Are Temperature Swings Killing the Elderly?
(BOSTON) -- After the warmest March on record, people are already talking about whether a scorching summer lies ahead.
It turns out that even small changes in summer temperature may pose a health risk to older adults with chronic medical conditions, according to a study published Monday in the Proceedings of the National Academy of Sciences.
Summers in which temperatures were more of a roller-coaster ride posed a greater hazard for people who had recently been hospitalized for a variety of illnesses than those summers with steadier temperatures.
The study looked at patients over the age of 65 who lived in one of 135 U.S. cities for over 20 years, and who had recently been hospitalized for heart attacks, chronic obstructive pulmonary disease, congestive heart failure, or diabetes.
Researchers found that for each extra Celsius degree in temperature swings, older people with these conditions experienced a 2.8 to four percent increased risk of dying, depending on their condition. Based on these increases in rates, they estimate temperature variability could account for thousands of additional deaths per year.
“People adapt to the usual temperature in their city,” says Joel Schwartz, professor of environmental epidemiology at the Harvard School of Public Health and senior author of the study. “That is why we don’t expect higher mortality rates in Miami than in Minneapolis, despite the higher temperatures. But people do not adapt as well to increased fluctuations around the usual temperature.”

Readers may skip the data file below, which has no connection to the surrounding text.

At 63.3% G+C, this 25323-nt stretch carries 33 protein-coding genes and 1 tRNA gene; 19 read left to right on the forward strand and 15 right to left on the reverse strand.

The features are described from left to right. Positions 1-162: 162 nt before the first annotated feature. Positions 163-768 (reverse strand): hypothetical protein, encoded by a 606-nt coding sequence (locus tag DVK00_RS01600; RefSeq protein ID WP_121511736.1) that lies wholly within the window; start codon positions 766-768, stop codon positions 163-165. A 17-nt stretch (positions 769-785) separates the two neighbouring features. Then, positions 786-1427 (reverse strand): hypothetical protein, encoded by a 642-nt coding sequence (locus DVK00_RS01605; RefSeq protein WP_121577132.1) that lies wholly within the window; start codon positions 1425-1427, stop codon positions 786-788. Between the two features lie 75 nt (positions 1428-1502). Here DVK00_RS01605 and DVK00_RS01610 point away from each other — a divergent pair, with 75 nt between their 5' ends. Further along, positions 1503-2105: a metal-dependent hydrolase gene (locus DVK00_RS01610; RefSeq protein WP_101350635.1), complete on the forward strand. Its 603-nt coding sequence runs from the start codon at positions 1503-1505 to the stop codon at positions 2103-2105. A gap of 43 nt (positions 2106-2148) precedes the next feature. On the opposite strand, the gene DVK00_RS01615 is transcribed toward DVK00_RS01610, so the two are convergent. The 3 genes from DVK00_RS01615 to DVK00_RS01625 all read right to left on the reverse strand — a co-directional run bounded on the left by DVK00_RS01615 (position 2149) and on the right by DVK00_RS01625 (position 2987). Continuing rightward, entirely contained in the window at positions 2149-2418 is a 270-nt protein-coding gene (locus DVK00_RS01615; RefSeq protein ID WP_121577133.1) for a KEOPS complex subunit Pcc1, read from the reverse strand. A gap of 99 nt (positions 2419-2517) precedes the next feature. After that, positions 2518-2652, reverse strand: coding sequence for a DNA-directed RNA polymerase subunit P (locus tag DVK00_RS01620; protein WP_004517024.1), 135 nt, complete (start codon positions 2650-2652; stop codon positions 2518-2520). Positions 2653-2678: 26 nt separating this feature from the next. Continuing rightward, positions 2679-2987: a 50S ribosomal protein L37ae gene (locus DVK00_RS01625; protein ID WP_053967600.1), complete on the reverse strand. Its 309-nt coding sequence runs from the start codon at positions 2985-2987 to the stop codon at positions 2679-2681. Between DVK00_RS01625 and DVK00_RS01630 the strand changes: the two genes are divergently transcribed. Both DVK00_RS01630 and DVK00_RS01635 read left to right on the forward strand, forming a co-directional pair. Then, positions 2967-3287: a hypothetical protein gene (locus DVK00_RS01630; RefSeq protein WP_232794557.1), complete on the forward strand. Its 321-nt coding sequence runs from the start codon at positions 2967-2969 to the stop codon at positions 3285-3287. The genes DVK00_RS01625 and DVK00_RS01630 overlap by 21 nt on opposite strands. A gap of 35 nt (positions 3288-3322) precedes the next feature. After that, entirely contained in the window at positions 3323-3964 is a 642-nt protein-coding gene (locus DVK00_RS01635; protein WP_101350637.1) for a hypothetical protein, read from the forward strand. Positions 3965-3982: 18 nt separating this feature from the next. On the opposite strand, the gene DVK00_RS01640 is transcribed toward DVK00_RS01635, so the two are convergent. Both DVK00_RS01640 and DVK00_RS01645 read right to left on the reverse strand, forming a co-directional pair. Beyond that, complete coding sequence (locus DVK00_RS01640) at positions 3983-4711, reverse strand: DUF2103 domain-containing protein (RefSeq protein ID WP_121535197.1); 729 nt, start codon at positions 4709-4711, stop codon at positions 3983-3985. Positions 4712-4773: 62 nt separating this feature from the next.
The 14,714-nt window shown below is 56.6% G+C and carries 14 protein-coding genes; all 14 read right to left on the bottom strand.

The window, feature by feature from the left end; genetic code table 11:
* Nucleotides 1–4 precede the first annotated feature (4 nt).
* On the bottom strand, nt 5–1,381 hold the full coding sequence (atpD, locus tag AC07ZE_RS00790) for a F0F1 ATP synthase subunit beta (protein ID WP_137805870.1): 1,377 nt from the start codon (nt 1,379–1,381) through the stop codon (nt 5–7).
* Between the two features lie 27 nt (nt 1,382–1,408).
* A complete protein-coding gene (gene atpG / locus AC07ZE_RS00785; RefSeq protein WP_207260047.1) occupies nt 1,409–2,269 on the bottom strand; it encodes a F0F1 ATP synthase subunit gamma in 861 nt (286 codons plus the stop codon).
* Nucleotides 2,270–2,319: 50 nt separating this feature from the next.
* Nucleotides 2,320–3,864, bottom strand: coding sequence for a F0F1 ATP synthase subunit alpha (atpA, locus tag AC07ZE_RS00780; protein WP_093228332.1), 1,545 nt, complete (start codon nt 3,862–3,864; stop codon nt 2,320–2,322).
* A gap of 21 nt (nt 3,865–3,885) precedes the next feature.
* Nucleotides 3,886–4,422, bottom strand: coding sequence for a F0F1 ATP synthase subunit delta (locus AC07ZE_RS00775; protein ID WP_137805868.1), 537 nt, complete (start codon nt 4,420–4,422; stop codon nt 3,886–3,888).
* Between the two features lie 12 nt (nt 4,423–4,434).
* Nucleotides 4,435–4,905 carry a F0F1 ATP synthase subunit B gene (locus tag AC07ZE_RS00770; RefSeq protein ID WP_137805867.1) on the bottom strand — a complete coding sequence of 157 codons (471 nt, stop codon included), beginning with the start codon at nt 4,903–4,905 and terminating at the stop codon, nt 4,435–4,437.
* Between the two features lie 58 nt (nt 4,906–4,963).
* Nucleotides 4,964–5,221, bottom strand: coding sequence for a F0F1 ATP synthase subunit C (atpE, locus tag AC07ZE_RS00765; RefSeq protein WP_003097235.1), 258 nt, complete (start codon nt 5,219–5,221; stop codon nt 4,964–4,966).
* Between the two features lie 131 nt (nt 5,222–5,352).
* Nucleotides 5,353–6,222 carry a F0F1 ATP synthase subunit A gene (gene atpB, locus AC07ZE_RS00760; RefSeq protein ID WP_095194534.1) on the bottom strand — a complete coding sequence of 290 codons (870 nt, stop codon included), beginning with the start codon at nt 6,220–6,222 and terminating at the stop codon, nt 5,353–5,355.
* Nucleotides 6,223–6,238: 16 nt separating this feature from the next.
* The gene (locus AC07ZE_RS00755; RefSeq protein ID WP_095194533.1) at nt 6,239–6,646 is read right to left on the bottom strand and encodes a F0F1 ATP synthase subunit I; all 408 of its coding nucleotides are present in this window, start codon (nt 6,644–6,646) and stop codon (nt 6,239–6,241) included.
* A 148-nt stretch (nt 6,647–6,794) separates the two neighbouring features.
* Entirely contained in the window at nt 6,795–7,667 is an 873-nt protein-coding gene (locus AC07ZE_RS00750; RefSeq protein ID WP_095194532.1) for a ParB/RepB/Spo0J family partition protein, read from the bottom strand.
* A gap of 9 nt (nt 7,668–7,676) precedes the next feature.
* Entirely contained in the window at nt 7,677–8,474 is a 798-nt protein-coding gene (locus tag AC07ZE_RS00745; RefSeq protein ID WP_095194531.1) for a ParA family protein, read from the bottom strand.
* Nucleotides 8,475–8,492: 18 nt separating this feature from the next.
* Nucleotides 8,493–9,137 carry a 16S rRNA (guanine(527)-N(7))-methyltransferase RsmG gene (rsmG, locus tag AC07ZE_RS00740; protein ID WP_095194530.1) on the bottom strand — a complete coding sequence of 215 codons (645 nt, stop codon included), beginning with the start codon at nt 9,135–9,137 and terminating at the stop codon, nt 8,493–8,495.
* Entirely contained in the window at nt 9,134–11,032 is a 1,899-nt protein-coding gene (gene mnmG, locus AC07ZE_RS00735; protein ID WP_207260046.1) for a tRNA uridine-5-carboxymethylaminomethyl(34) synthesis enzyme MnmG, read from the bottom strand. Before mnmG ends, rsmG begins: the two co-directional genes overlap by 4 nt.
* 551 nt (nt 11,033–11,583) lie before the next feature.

“This finding, combined with the increasing age of the population, the increasing prevalence of chronic conditions such as diabetes, and possible increases in temperature fluctuations due to climate change, means this public health problem is likely to grow in importance in the future,” Schwartz said.
The study notes that death rates and temperature swings were dampened in cities with more green space. Could trees help prevent deaths going forward?
Another potential intervention could include warning systems to be put in place when temperatures change by a certain amount.
“These findings are the first to demonstrate health risks related to temperature variability,” says Patrick Kinney, director of the Columbia University Climate and Health Program.
The study looked at temperature changes independent of heat waves and ozone levels, which are also linked to an increased risk of death in the elderly. Future work will focus on why the elderly do not adapt as well to heat, and whether changes in heart rate and blood pressure may be driving the increased risk.
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